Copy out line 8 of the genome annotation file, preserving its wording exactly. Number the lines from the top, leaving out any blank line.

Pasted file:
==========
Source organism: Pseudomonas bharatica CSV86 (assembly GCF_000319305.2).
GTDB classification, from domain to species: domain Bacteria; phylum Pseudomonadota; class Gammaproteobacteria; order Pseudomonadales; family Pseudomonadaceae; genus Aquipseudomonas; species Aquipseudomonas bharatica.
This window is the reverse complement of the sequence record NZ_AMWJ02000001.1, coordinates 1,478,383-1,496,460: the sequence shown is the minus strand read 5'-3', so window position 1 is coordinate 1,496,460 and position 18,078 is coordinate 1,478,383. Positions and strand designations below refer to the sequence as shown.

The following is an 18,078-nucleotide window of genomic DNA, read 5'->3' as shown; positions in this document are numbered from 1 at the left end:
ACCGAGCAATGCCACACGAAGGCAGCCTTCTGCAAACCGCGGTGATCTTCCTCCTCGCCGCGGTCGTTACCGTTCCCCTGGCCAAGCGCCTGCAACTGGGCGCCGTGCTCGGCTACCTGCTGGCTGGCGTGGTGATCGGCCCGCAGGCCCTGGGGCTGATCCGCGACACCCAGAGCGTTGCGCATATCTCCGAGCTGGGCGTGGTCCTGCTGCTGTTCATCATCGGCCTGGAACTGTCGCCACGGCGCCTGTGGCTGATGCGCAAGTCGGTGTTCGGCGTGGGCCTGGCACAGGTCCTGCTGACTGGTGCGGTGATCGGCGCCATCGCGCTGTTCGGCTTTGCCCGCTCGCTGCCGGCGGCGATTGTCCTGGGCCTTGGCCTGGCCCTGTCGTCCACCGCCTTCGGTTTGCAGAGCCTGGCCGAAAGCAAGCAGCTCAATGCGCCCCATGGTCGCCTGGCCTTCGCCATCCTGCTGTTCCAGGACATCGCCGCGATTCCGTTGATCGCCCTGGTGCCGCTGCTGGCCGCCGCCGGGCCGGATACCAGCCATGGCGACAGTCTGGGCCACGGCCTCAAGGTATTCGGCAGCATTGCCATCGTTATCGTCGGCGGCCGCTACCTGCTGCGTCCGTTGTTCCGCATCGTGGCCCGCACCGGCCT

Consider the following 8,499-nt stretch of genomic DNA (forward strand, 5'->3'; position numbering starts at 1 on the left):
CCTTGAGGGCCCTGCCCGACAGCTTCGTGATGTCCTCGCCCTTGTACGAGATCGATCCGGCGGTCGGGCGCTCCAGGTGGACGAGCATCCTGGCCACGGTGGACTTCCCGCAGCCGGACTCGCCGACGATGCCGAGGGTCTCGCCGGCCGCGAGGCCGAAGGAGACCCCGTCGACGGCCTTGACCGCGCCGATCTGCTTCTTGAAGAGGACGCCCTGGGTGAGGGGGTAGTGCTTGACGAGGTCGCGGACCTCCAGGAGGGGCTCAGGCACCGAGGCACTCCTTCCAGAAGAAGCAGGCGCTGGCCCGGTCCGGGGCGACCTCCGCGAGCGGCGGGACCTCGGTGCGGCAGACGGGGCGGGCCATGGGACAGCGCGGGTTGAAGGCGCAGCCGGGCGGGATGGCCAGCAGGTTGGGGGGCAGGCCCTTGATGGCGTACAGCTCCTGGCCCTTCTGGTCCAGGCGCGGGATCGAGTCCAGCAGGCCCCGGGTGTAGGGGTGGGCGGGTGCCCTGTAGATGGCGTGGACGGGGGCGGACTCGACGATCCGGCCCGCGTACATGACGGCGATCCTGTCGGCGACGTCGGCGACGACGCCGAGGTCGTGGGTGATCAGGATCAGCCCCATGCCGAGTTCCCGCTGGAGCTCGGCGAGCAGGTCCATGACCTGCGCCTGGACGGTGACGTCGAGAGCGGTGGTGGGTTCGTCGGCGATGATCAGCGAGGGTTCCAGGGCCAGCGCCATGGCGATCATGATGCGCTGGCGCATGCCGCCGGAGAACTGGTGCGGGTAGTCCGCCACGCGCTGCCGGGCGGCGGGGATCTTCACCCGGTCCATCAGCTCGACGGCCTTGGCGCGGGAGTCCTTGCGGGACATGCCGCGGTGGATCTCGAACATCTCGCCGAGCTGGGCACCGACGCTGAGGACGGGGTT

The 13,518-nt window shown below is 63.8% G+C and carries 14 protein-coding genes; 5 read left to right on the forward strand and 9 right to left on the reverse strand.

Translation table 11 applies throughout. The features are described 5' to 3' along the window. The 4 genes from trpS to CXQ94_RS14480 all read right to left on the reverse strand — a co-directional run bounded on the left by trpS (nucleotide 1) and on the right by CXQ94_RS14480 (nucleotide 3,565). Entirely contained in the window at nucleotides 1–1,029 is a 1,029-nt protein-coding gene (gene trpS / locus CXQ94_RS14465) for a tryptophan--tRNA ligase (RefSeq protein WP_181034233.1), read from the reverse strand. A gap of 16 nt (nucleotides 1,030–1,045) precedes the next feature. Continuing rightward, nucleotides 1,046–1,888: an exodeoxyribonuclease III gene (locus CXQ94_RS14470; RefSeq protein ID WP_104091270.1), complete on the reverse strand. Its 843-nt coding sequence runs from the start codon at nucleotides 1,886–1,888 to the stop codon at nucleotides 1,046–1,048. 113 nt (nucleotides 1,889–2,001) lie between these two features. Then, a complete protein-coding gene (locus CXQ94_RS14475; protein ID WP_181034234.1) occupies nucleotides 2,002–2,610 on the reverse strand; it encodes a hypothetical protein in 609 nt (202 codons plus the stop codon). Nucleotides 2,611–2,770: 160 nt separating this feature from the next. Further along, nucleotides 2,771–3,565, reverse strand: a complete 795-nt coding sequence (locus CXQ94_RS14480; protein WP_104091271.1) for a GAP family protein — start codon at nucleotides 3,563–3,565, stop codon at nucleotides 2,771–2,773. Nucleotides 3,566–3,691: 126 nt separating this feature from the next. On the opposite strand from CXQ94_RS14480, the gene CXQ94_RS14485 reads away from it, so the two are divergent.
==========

The 13,518-nt window shown below is 63.8% G+C and carries 14 protein-coding genes; 5 read left to right on the forward strand and 9 right to left on the reverse strand.